A new survey of the Lagos Chamber of Commerce and Industry (LCCI) has revealed that COVID-19 and EndSARS protests resulted to the country’s volume of business activities contracting in December 2020 with Purchasing Managers’ Index (PMI) for manufacturing and non-manufacturing sliding down to 49.6 points and 45.7 points respectively. The new LCCI survey, which was cited by New Telegraph, showed that PMI for manufacturing and non-manufacturing declined to 49.6 points and 45.7 points respectively in December 2020, from 50.2 points and 46.8 points in the preceding month. The Purchasing Managers’ Index is an index of the prevailing direction of economic trends in the manufacturing and service sectors. It consists of a diffusion index that summarizes whether market conditions, as viewed by purchasing managers, are expanding, staying the same, or contracting. More importantly, in the LCCI report is the employment PMI, an indication of job creation and labour productivity have been in the contractionary territory since March 2020.
However, the report further stated that business activities were yet to return to pre-pandemic level even after lifting of lockdown measures by federal and state governments as businesses are yet to recover from the COVIDinduced shock. The report pointed out that business activities in 2021 were not very bright as there are no quick fixes for the structural issues and the desired regulatory and institutional reforms despite exiting recession in the Q4’20. In particular, the chamber explained in the report that the business community witnessed two major disruptions in year 2020 – COVID-19 and EndSARS protests – as the pandemic, through its various containment measures, disrupted business environment, businesses and commercial activities nationwide.
In addition, the sharp naira exchange rate depreciation, coupled with sustained acceleration in domestic prices, escalated the cost of production as well as operating costs for investors in the economy even as revenue was pressured by unfavourable economic conditions. LCCI alluded in the report that the major challenges faced by the business community in year 2020. More importantly, employment PMI, an indication of job creation and labour productivity have been in the contractionary territory since March 2020 include foreign exchange devaluation, high energy & production cost, port congestion and cumbersome customs processes, insecurity, inconsistent government policies, regulatory uncertainties, land border closure, Apapa gridlock and weak consumer demand. In order to retool the country’s fragile economy, the Chamber said in the report that the security situation as well required new strategies and approaches, adding that it was not clear what new strategies are in the works.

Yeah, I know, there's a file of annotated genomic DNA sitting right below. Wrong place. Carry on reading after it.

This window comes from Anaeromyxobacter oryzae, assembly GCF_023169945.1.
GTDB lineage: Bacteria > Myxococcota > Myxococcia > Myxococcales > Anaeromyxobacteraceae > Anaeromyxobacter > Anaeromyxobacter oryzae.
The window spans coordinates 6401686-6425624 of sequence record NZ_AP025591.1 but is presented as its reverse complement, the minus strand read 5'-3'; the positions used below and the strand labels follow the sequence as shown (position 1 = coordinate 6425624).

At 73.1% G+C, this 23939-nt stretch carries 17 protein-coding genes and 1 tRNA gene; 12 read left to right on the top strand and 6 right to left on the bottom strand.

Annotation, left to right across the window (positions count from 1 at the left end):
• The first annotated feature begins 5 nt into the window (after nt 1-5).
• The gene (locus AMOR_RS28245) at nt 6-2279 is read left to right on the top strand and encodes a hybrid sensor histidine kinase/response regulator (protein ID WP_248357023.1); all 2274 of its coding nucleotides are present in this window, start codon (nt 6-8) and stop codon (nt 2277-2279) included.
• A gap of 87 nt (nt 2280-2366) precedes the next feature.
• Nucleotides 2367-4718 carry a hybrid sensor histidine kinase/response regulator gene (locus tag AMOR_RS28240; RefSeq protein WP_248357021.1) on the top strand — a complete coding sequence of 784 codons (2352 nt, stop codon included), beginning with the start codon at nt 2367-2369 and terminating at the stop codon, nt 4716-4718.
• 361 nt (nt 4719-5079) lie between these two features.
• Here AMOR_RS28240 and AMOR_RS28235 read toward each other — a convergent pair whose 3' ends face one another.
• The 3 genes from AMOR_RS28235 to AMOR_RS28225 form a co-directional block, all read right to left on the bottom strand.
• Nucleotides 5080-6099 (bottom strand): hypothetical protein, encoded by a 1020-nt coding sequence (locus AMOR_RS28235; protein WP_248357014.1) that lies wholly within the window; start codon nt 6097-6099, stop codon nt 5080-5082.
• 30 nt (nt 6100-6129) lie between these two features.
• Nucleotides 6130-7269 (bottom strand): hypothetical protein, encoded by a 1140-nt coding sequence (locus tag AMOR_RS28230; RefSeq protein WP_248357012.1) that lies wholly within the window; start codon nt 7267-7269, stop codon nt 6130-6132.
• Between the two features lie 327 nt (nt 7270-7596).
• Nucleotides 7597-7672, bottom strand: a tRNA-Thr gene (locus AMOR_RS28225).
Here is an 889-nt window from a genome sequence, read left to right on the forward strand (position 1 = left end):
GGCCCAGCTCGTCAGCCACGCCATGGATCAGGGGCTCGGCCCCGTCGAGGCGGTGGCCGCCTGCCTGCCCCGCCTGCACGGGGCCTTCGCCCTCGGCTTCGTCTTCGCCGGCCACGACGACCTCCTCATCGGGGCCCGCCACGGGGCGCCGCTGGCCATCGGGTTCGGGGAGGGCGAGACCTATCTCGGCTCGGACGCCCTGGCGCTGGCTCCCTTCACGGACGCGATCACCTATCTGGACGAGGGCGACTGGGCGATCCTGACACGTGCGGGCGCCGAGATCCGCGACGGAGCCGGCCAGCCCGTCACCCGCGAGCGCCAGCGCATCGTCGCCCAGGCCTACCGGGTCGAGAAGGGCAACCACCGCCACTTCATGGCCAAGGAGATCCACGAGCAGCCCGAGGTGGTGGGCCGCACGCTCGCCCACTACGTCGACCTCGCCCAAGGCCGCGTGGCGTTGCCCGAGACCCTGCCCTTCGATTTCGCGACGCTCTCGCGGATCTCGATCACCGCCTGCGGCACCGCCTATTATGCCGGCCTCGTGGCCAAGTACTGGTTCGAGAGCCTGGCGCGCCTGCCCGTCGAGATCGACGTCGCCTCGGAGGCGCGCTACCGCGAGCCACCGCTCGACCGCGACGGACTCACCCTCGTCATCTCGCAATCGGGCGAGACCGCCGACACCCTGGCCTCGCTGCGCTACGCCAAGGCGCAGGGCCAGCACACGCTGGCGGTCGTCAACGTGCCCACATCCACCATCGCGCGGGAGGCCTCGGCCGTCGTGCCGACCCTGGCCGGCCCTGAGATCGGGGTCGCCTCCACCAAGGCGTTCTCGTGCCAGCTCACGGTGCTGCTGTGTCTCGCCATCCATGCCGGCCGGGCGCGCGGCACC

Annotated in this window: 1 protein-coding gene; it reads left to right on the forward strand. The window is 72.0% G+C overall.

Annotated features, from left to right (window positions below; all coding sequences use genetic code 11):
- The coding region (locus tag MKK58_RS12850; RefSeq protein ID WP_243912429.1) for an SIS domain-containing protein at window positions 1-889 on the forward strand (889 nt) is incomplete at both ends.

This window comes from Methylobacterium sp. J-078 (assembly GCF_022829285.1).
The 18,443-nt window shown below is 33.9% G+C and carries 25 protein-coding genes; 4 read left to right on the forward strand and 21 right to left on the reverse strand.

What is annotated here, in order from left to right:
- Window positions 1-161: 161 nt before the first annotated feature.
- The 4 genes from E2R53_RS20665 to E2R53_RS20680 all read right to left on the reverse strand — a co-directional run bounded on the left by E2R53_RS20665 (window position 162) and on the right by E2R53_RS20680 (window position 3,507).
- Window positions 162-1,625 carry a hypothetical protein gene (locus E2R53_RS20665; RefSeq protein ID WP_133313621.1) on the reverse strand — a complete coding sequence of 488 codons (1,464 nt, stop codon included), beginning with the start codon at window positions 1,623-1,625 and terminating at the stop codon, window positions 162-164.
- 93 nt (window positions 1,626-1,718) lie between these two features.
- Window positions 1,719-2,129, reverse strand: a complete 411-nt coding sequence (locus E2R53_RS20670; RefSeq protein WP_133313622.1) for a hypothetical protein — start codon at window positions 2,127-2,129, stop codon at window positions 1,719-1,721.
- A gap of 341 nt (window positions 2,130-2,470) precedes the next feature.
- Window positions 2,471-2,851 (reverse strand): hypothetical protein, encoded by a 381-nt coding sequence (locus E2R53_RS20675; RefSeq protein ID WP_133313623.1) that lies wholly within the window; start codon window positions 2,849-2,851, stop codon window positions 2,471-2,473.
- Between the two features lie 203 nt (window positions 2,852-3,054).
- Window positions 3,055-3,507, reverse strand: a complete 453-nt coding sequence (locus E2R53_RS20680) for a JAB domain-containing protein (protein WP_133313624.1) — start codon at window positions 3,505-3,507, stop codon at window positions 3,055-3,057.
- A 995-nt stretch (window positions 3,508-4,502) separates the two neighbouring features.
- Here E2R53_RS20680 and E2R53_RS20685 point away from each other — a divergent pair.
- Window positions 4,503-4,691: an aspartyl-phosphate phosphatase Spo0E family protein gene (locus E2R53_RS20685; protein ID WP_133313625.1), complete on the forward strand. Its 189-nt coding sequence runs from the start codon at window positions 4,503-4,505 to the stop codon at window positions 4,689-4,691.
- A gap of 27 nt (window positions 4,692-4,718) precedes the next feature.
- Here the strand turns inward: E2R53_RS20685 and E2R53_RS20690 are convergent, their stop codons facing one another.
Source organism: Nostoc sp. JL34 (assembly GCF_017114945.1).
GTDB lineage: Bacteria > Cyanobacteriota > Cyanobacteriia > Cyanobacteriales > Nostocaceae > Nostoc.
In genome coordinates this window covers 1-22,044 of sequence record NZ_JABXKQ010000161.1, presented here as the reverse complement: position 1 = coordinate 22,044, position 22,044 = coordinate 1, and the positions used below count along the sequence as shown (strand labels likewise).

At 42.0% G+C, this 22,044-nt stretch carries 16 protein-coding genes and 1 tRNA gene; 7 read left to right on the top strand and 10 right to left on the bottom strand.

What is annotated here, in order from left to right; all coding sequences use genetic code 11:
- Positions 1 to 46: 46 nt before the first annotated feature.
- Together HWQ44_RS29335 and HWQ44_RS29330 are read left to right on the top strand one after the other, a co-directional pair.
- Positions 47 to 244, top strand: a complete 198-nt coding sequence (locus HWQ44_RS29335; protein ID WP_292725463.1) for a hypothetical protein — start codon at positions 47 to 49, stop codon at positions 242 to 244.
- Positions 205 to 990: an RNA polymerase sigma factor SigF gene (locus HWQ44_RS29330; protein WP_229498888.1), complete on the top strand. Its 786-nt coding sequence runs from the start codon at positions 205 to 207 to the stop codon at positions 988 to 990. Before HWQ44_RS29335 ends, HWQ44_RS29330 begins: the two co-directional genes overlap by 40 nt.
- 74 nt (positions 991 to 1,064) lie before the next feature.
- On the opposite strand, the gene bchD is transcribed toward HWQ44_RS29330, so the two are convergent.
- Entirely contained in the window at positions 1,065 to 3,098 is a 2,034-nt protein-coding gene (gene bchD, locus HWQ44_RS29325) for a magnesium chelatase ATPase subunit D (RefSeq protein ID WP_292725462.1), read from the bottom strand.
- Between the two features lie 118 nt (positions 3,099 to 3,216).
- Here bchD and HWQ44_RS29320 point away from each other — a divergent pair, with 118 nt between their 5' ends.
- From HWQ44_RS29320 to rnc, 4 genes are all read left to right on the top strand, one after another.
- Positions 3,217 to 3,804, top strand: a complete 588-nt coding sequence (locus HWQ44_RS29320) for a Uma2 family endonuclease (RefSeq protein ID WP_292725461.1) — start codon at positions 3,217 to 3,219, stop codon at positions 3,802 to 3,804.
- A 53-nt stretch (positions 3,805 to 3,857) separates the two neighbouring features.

But it emphasised that without bold policy pronouncements in this regard, constraints to the ease of doing business, including FX shortage, escalating production costs, high regulatory costs, infrastructure inadequacies and delayed cargo clearance, would persist in the year 2021. Particularly, these constraints will be more profound on businesses in the real economy. The report said: “Although lockdown have been eased completely, economic and business activities remain weak reflective in PMI Readings. While GDP growth is usually robust in Q4’20 due to festiverelated spending, year 2021 will likely be an exception as we expect rising pressure on consumer incomes and lingering FX pressure to dampen recovery prospects in Q1’21. “Additionally, resurgence in COVID-19 pandemic coupled with relatively lower oil production and price as well as the disruptive impact of the EndSARS protest are the major downside risks to the non-oil sector.”